• Misdemeanors generally include crimes such as assault and battery, petty theft, and public drunkenness.
  • Types of Offenses
    • An infraction is the least serious offense and is generally punishable by a fine. Many motor vehicle violations are considered infractions.
  • Hate Crimes
    • A criminal act against a person or a person’s property by an offender motivated by racial or other bias
    • Based on
      • Race
      • Religion
      • Ancestry
      • Sexual orientation
      • Physical disability
  • Major Categories of Violent Crime
    • Murder, or unlawful killing of a human being
    • Sexual assault or rape
    • Assault and Battery
    • Robbery
  • Violent Crime
    • Violence Against the Person
    • Sexual Violence
    • Robbery
    • Perpetrators disproportionately young, male, lower social classes
  • Police Courts Corrections/Penology
  • What Stands between the Criminal and the People?
  • What Stands Between the Criminal and the People? Criminal Justice System
  • Components of the Criminal Justice System Components of Criminal Justice Police Courts Corrections The Criminal Justice System
  • The Criminal Justice System: Purpose and Goals
    • To control crime
    • To prevent crime – lower recidivism (re-offending)
    • To provide and maintain justice
    • To help strengthen communities
    • To establish and reflect common values
    • To deal with offenders inside and outside of the community
    • Others ???
  • Criminal case processing. Source: Adapted from U.S. Dept. of Justice
  • The Criminal Justice System: Purpose and Goals
    • To control crime
    • To prevent crime
    • To provide and maintain justice
  • Due Process
    • The criminal justice system must operate within the bounds of law
    • Grounded in first ten amendments to U.S. Constitution
      • Offers protection to any person charged with a crime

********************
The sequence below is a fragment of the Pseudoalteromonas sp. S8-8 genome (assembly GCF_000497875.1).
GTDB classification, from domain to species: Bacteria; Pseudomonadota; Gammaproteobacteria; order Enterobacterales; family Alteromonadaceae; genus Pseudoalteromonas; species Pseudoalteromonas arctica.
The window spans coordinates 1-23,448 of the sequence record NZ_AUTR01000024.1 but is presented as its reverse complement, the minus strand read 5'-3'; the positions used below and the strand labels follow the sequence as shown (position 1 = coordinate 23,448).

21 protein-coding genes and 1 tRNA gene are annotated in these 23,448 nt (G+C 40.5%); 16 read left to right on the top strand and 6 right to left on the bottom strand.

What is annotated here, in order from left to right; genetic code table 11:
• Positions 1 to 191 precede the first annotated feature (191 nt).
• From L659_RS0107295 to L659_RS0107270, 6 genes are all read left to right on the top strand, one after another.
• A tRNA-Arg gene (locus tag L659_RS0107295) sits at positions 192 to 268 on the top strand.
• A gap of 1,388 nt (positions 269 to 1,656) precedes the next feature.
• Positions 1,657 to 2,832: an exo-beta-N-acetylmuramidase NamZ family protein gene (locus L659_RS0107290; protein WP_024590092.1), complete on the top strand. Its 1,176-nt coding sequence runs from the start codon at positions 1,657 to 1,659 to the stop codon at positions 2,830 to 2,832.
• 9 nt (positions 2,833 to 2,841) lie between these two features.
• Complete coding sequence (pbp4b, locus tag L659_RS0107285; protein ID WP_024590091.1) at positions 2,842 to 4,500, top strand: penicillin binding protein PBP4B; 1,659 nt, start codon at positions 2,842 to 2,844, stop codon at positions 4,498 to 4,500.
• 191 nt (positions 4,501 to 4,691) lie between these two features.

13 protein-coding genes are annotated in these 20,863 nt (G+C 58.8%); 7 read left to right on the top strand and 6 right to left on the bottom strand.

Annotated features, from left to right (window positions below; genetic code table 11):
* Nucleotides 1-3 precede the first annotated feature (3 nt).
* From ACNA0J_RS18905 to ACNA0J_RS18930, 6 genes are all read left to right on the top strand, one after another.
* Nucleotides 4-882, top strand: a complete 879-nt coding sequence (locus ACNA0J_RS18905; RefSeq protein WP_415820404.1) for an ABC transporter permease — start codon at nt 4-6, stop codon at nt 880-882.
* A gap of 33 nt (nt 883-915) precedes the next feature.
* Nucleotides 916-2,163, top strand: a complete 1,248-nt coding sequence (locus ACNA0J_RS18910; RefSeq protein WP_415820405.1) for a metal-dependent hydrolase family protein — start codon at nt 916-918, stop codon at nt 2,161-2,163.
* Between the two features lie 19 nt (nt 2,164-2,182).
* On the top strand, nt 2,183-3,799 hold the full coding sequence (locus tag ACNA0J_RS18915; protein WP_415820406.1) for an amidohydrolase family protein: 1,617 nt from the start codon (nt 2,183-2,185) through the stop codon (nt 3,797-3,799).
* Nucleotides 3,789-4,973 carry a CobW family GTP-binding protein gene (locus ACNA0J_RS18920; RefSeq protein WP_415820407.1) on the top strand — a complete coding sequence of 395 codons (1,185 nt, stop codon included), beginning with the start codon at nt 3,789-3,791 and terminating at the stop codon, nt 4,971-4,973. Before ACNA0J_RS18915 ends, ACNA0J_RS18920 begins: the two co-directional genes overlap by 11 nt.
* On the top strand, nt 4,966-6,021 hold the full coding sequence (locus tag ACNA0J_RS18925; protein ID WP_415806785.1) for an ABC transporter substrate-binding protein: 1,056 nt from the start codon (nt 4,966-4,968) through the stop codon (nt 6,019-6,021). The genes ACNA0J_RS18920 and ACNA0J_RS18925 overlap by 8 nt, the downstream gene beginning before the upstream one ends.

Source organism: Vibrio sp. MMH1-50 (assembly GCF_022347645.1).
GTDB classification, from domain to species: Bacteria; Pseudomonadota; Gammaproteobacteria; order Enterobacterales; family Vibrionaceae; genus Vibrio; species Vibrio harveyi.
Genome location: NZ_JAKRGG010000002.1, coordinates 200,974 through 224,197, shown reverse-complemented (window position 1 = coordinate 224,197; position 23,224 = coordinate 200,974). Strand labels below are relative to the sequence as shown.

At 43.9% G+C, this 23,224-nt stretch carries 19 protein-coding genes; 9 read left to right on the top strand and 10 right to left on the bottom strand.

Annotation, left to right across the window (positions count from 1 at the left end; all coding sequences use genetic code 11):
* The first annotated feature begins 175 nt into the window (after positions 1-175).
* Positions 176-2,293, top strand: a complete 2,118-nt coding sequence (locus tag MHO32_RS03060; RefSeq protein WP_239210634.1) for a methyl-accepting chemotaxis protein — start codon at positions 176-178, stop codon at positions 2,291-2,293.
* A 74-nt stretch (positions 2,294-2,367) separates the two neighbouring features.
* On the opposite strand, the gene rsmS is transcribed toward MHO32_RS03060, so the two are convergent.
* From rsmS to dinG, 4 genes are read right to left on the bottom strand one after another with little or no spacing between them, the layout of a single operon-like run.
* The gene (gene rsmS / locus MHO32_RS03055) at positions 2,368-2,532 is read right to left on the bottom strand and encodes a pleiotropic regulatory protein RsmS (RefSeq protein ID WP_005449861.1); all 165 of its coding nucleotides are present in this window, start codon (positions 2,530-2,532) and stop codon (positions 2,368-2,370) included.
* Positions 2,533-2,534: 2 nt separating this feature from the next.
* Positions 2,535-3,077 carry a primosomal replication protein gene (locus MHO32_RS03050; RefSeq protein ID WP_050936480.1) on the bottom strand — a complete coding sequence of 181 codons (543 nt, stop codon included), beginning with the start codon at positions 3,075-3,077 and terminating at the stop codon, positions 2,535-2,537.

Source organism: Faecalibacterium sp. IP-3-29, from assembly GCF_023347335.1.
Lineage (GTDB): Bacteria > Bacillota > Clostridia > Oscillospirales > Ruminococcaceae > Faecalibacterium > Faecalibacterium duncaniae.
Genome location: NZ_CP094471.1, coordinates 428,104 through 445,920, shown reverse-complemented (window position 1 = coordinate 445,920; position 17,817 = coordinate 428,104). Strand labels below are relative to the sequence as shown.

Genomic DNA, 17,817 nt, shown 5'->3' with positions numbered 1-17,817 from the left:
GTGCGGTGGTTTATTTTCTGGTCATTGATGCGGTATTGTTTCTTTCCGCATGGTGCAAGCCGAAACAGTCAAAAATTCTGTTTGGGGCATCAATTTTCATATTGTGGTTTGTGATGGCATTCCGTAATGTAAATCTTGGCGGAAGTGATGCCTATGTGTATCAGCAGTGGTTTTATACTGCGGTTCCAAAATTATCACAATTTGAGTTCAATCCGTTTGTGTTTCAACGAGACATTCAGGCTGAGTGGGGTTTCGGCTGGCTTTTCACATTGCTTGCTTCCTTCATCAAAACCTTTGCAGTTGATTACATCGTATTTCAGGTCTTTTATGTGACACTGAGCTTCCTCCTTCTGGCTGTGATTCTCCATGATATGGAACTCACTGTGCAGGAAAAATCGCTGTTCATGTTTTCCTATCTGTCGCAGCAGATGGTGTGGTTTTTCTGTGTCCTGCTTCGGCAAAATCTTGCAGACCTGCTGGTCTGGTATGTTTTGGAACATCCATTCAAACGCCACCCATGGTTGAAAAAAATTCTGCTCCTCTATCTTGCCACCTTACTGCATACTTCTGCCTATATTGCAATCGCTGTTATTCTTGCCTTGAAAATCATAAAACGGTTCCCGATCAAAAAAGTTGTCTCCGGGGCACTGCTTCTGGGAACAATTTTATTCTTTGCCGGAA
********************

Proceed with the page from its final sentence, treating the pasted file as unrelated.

• Due process limits the power of government
  • Criminal Justice Funnel Of 1,000 crimes that are committed Only 5 juveniles and 18 adults are incarcerated
  • Structure of the Criminal Justice System
    • Police
      • Local Law Enforcement
      • State Law Enforcement
      • Federal Law Enforcement
    • Courts
      • State Courts
      • Federal Courts
      • Prosecutors and Defenders
  • Structure of the Criminal Justice System
    • Corrections
      • Probation
      • Incarceration
      • Community Based Corrections
      • Parole
  • The Criminal Justice System: Size and Expense
    • 55,000 different public agencies
    • $147 billion annual budget
    • 2.2 million employees
    • 20,000 police agencies
    • 17,000 courts
  • The Criminal Justice System: Size and Expense
    • 8,000 prosecutorial agencies
    • 5,700 correctional institutions
    • 3,500 probation and parole departments
    • 15 million arrests per year
      • 3 million for felonies
    • Correctional population of 2 million
    • Additional 4 million on probation or parole
  • The Criminal Justice System: Size and Expense
    • Law Enforcement employs over 1 million sworn personnel, not counting civilian employees
    • Corrections employs over 717,000 people
    • Court systems employ 455,000
    • It costs $70,000 to build a jail or prison cell
    • It costs $25,000 a year to house an inmate
  • Department of Homeland Security